October 27, 2015
Categories: ISS, Science, Space, USA

Analyzing the composition of dust samples from the ISS biologists found potentially pathogenic bacteria able to cause serious diseases under conditions of zero-gravity.

Before going to the ISS all cosmonauts and astronauts pass strict medical check; in the framework of these procedures their bodies are cleaned of all bacteria both dangerous and harmless. Such measures are necessary since the scientists cannot predict how these bacteria will behave under conditions of weightlessness, carbon dioxide surplus and space rays and how cosmonauts’ immune system weakened by space flight factors will react to it.

Kasthuri Venkateswaran and his colleagues from NASA Jet Propulsion Laboratory, Pasadena, USA, tried to answer this question comparing the bacteria from real ISS to those from space life simulators based on Earth.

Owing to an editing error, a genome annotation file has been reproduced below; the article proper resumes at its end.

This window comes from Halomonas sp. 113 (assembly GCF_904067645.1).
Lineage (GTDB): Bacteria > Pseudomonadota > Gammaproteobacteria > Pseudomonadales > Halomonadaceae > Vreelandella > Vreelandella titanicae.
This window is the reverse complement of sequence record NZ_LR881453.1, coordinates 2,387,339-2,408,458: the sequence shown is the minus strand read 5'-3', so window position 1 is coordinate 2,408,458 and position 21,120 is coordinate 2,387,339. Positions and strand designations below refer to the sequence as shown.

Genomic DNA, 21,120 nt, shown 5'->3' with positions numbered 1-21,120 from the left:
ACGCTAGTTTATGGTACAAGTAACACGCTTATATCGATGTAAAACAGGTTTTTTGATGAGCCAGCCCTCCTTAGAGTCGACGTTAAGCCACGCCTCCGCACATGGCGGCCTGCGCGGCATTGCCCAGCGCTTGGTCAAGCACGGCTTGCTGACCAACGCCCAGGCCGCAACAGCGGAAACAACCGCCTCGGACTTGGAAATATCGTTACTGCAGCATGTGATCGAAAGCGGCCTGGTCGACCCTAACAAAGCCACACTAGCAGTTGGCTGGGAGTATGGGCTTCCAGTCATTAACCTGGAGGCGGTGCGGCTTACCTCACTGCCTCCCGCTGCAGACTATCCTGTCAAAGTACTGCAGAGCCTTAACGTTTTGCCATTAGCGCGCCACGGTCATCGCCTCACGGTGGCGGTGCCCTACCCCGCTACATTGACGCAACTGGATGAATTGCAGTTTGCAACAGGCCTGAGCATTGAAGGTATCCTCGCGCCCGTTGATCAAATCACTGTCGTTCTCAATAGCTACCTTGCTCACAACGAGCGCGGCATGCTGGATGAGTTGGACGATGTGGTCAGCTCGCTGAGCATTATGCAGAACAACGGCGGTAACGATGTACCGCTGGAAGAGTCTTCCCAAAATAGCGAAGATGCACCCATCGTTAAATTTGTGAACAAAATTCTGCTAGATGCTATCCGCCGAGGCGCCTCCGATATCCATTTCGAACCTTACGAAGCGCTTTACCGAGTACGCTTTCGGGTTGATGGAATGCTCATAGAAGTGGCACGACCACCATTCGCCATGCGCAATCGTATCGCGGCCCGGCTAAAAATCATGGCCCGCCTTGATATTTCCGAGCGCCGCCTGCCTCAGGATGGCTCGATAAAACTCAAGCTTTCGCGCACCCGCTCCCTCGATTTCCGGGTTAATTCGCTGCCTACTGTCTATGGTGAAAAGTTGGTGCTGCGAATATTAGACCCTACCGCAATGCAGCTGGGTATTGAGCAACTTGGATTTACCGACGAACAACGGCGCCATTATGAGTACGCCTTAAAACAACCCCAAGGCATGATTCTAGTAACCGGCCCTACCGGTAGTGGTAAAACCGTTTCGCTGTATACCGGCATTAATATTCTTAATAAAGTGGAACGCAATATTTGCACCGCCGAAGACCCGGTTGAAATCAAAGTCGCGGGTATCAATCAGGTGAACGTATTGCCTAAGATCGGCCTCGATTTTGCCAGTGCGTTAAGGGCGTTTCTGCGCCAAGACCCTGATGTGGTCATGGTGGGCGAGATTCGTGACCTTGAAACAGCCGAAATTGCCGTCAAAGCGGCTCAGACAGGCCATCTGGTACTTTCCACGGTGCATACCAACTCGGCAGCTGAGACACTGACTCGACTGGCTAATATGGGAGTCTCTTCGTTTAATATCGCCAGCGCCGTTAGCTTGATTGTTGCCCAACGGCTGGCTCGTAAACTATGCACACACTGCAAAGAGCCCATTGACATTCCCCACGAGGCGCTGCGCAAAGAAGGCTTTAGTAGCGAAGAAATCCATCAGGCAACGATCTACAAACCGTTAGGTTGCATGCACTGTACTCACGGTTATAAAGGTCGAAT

The scientists analyzed dust and fabric samples from ISS filters using most advanced DNA transcript systems that enable to detect bacteria and determine its family.

It turned out that there are many bacteria onboard the station indeed, with its species composition being much different from microorganisms living in ISS mock-up based on the Earth. For instance the scientists found onboard the station large quantity of actinobacteria, potentially dangerous for ISS habitants since to these belong diphtheria and itching agents.

On the other hand there are no firmicutes onboard the ISS in contrast with its Earth-based copy (firmicutes include e.g. staphylococcus, aphthous fever, botulism, tetanus and other dangerous deceases agents). This points to the fact that different bacteria behave under space flight conditions in different ways. The scientists say these results will enable the specialists to elaborate new standards to protect the astronauts and cargoes.

 

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